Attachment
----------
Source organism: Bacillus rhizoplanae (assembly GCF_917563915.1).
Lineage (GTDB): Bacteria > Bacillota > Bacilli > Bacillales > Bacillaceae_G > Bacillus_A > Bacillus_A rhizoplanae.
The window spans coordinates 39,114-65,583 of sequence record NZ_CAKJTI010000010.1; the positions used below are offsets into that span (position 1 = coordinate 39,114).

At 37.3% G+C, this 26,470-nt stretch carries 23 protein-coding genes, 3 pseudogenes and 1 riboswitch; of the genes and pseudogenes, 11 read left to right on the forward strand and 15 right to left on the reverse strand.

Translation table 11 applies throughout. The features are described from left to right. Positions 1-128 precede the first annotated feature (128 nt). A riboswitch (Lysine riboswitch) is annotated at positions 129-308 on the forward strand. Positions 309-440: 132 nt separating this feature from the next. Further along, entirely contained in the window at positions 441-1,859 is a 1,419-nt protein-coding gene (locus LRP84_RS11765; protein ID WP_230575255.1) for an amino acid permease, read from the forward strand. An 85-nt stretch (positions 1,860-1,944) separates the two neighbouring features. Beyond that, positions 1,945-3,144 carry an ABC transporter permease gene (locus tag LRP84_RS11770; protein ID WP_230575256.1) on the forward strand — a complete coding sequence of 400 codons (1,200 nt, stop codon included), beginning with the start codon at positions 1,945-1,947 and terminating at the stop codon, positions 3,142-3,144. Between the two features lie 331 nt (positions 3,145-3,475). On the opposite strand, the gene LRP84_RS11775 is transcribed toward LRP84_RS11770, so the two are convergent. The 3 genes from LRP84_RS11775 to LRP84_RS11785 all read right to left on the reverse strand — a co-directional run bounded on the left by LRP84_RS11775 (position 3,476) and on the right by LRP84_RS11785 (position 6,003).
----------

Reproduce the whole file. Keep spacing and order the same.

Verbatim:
Source organism: Bacillus rhizoplanae (assembly GCF_917563915.1).
Lineage (GTDB): Bacteria > Bacillota > Bacilli > Bacillales > Bacillaceae_G > Bacillus_A > Bacillus_A rhizoplanae.
The window spans coordinates 39,114-65,583 of sequence record NZ_CAKJTI010000010.1; the positions used below are offsets into that span (position 1 = coordinate 39,114).

At 37.3% G+C, this 26,470-nt stretch carries 23 protein-coding genes, 3 pseudogenes and 1 riboswitch; of the genes and pseudogenes, 11 read left to right on the forward strand and 15 right to left on the reverse strand.

Translation table 11 applies throughout. The features are described from left to right. Positions 1-128 precede the first annotated feature (128 nt). A riboswitch (Lysine riboswitch) is annotated at positions 129-308 on the forward strand. Positions 309-440: 132 nt separating this feature from the next. Further along, entirely contained in the window at positions 441-1,859 is a 1,419-nt protein-coding gene (locus LRP84_RS11765; protein ID WP_230575255.1) for an amino acid permease, read from the forward strand. An 85-nt stretch (positions 1,860-1,944) separates the two neighbouring features. Beyond that, positions 1,945-3,144 carry an ABC transporter permease gene (locus tag LRP84_RS11770; protein ID WP_230575256.1) on the forward strand — a complete coding sequence of 400 codons (1,200 nt, stop codon included), beginning with the start codon at positions 1,945-1,947 and terminating at the stop codon, positions 3,142-3,144. Between the two features lie 331 nt (positions 3,145-3,475). On the opposite strand, the gene LRP84_RS11775 is transcribed toward LRP84_RS11770, so the two are convergent. The 3 genes from LRP84_RS11775 to LRP84_RS11785 all read right to left on the reverse strand — a co-directional run bounded on the left by LRP84_RS11775 (position 3,476) and on the right by LRP84_RS11785 (position 6,003).